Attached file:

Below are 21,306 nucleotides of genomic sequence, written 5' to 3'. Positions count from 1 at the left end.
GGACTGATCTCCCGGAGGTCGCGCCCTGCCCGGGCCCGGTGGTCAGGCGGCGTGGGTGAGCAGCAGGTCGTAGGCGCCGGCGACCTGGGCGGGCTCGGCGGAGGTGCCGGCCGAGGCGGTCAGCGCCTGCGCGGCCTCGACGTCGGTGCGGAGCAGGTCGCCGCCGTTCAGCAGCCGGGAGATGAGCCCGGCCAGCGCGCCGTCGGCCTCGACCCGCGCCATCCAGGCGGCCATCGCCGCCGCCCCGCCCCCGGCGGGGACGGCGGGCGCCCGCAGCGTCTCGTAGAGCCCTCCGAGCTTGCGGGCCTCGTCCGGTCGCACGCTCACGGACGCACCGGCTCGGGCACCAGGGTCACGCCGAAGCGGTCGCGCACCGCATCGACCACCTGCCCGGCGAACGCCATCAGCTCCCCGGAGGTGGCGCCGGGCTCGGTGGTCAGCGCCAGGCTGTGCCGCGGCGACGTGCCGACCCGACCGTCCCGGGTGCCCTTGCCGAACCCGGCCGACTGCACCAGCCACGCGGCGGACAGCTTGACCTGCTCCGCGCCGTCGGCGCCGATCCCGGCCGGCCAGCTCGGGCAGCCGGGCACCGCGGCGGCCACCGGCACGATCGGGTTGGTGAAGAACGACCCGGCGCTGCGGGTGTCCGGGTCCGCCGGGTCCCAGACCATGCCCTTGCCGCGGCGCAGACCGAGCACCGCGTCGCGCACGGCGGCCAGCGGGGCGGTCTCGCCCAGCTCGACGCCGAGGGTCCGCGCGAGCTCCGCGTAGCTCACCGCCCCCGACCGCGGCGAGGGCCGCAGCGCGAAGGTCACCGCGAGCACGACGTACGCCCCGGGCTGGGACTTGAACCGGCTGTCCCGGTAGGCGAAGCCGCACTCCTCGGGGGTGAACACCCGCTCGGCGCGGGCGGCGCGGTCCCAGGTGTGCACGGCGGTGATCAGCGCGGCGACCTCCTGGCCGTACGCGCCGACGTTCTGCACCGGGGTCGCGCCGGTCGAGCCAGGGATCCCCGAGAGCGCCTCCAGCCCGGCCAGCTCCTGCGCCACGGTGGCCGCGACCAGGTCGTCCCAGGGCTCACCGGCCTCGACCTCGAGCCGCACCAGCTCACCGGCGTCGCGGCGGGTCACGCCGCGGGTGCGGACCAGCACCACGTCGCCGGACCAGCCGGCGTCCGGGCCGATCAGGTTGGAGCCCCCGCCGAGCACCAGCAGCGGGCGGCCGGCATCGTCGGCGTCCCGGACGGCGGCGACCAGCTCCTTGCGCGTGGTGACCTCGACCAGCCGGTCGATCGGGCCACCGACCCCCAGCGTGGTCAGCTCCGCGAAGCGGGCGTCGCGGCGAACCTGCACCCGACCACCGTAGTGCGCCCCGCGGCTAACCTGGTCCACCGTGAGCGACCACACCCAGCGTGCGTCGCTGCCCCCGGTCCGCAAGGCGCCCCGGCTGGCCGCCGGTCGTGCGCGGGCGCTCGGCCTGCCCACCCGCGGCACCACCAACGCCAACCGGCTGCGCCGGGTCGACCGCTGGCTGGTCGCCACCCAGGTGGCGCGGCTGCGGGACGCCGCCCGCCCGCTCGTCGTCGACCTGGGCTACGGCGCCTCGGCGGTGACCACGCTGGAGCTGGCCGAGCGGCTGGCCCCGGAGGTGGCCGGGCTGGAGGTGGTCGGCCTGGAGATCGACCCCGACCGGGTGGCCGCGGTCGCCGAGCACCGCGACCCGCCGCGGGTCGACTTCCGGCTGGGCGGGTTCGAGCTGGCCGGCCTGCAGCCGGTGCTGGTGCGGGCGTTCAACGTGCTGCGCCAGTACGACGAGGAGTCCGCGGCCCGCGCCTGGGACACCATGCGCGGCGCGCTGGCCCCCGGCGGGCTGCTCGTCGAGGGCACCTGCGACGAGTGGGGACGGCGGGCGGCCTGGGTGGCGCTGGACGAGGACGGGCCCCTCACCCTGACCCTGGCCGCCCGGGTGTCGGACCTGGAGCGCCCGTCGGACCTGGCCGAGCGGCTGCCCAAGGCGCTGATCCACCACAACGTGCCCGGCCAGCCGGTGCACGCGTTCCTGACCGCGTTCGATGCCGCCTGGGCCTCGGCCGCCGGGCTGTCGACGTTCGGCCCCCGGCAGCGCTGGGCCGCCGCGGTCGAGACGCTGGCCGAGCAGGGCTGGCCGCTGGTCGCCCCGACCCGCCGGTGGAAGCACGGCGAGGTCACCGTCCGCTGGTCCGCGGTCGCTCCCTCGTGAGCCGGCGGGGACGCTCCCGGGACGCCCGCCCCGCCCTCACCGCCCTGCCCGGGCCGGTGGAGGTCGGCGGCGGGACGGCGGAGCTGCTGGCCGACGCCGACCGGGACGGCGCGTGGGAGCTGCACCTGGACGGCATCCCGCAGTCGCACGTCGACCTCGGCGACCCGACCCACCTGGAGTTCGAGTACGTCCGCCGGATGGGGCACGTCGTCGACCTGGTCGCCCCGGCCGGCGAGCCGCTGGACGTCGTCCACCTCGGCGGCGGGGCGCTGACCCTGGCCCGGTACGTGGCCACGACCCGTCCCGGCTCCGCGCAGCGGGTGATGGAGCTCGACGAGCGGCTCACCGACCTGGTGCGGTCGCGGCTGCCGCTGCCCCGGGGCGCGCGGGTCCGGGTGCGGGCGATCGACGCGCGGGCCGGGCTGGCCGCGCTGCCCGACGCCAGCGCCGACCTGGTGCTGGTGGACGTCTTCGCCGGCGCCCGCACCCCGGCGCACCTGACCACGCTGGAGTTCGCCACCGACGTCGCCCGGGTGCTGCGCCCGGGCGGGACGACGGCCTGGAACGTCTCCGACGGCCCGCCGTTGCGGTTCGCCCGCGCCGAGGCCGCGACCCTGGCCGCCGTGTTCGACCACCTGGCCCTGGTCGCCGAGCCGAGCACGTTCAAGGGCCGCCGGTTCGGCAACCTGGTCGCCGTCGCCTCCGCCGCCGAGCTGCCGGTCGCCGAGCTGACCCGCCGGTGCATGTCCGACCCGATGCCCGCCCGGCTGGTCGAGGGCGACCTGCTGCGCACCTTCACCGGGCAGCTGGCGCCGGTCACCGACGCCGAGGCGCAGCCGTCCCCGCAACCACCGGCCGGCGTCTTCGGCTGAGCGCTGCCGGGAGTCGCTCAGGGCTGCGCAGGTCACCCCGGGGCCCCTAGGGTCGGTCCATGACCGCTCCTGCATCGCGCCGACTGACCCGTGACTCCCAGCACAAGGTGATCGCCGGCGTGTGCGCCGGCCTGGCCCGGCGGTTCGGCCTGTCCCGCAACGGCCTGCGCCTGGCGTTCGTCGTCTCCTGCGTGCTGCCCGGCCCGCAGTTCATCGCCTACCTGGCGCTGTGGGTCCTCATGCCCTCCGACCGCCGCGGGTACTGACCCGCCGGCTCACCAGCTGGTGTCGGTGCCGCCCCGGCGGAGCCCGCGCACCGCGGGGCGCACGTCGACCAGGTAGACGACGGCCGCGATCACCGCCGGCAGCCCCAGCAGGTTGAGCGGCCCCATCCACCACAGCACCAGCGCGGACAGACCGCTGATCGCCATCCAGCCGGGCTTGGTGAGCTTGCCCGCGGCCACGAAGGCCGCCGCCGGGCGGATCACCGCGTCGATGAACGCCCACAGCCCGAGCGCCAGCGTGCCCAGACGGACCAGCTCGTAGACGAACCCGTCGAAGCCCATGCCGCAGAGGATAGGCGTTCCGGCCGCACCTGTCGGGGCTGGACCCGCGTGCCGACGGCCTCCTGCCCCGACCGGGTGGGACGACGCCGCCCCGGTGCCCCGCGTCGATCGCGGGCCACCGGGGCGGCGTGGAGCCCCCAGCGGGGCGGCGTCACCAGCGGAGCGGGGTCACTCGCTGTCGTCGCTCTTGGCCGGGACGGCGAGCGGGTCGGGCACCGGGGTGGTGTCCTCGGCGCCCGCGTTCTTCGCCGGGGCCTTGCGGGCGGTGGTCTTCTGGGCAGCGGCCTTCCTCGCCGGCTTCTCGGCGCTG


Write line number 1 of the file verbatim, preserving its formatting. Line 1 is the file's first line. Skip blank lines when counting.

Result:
Below are 21,306 nucleotides of genomic sequence, written 5' to 3'. Positions count from 1 at the left end.